Delta, AirTran Try to Beat Back Bag Fee Collusion Claim

ATLANTA (CN) – Attorneys for Delta Air Lines and Air Tran Airways argued before the 11th Circuit on Wednesday that there is no evidence they colluded to institute a first-checked baggage fee and that a lower court ruling in their favor should be upheld.

Martin Siegel, a New Jersey resident, filed a class action against the two air lines in 2009, claiming they conspired to impose a $15 first-check bag fee in violation of the Sherman Antitrust Act.

In his complaint, Siegel said the airlines “would benefit in the form of hundreds of millions of dollars a year in increased revenue, if they both agreed to charge the same first bag fee at the same time, so that neither would risk losing sales to the other and both would profit.”

On Tuesday, Seigel’s attorney, Kevin Ross, said allowing a lower court’s grant of summary judgment to the airlines “will set up a template for lawful price fixing.”

But Senior U.S. Circuit Judge Joel Dubina suggested that before worrying about the potential impact of allowing the lower court ruling to stand, attorneys for the class needed to convince the court a conspiracy had in fact happened.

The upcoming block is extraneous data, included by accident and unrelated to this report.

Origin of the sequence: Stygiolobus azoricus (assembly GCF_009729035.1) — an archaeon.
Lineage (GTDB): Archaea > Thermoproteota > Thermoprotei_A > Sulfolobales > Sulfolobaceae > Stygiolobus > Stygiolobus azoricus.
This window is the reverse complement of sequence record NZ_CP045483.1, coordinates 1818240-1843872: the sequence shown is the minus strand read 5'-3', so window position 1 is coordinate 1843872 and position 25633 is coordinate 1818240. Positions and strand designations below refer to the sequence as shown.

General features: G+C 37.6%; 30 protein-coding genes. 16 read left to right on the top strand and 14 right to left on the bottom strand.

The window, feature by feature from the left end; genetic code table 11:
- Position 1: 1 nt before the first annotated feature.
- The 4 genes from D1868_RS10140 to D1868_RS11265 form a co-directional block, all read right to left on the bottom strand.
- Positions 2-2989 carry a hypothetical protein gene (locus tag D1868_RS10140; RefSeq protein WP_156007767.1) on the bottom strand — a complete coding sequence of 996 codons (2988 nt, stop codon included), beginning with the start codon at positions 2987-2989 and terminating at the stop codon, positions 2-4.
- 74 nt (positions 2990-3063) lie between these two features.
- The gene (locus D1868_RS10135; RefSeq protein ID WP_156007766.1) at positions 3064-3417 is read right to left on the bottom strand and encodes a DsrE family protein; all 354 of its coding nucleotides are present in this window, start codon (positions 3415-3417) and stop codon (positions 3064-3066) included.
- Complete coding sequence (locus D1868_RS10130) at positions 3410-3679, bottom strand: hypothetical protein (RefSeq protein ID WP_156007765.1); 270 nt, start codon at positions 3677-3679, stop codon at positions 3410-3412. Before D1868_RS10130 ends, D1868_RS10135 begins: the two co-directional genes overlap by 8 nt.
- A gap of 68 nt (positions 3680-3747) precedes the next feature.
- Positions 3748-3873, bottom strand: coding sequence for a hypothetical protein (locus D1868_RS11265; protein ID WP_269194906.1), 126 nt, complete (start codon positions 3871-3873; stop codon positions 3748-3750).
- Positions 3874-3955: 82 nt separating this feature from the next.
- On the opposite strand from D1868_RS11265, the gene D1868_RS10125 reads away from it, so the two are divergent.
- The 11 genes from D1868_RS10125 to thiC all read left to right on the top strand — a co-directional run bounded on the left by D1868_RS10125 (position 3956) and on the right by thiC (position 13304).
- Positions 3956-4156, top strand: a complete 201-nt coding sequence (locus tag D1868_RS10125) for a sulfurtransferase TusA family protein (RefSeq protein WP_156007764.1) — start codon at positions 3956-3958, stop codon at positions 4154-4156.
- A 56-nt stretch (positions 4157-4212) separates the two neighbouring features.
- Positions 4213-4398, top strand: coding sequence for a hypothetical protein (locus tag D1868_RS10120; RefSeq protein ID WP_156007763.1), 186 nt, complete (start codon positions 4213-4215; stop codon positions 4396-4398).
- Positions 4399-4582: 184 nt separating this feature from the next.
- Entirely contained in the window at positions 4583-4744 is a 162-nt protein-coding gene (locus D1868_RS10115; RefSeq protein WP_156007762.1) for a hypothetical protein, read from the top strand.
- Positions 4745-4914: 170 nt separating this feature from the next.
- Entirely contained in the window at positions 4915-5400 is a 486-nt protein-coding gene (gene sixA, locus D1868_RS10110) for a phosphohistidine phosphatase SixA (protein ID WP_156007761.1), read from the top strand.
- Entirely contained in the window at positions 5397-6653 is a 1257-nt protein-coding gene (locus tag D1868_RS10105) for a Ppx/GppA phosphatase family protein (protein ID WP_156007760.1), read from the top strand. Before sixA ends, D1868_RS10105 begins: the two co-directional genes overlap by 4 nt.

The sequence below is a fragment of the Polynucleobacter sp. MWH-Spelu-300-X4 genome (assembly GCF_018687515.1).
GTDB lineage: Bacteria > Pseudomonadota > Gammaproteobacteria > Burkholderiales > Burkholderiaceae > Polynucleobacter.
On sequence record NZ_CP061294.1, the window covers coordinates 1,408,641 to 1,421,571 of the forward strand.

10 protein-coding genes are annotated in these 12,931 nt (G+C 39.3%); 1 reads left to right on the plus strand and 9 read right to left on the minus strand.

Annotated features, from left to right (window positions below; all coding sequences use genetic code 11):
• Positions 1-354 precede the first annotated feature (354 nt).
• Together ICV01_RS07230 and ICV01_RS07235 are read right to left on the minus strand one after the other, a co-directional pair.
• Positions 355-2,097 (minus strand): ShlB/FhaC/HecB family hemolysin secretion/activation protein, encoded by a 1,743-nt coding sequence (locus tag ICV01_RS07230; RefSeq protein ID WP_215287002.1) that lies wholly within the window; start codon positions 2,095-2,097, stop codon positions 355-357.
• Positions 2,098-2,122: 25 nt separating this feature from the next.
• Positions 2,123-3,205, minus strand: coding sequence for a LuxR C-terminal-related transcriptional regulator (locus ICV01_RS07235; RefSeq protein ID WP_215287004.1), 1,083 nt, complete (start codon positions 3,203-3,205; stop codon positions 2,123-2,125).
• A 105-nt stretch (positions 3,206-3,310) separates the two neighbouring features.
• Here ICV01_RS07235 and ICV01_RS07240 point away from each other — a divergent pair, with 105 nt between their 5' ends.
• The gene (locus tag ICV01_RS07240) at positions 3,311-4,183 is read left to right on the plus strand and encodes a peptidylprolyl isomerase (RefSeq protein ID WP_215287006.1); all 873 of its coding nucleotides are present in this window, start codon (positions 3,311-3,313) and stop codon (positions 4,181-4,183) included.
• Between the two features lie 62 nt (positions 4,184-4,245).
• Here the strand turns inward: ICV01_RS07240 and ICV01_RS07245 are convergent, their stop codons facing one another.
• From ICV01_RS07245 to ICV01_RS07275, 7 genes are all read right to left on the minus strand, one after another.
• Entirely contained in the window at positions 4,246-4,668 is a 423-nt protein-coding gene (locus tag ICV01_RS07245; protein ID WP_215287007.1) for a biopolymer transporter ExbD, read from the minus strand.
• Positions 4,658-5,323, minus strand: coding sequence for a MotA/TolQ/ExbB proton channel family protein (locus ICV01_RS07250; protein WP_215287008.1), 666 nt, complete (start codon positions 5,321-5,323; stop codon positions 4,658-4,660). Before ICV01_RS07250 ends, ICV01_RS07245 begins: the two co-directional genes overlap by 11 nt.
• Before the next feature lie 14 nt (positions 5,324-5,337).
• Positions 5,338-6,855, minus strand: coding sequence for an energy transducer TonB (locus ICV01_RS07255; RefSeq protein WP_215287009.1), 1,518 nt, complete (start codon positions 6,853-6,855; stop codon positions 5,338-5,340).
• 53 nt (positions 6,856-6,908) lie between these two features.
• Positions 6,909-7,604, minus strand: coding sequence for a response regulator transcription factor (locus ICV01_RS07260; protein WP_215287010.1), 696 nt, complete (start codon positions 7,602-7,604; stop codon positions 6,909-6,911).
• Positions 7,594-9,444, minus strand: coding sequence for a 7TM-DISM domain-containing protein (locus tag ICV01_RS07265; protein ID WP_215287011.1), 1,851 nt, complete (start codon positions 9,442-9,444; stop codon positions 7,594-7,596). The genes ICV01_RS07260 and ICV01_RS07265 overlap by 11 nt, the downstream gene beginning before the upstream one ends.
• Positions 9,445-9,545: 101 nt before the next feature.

“We have evidence that AirTran told investors they would not act independently,” Ross said in reply.

Delta merged with Northwest Airlines in April 2008, and announced it would implement a first-checked bag fee seven months later. AirTran imposed a similar fee the very next day.

But Delta attorney Randall Allen, of Alston & Bird LLP in Atlanta, said there is no evidence that AirTran’s plan factored at all into Delta’s decision-making process regarding the bag fee.

And AirTran attorney Alden Atkins, of Vinson & Elkins LLP in Washington, D.C., went a step further, accusing attorneys for the class of trying to pursuade the three-judge panel to establish a new legal standard by which to judge business decisions.

Atkins said Delta made bag fee decision in connection with its then just-completed merger with Northwest.

“The facts are pretty straightforward on this point,” Atkins said. “What we know is two companies were making independent decisions.”

The panel gave no indication when they will hand down their decision.

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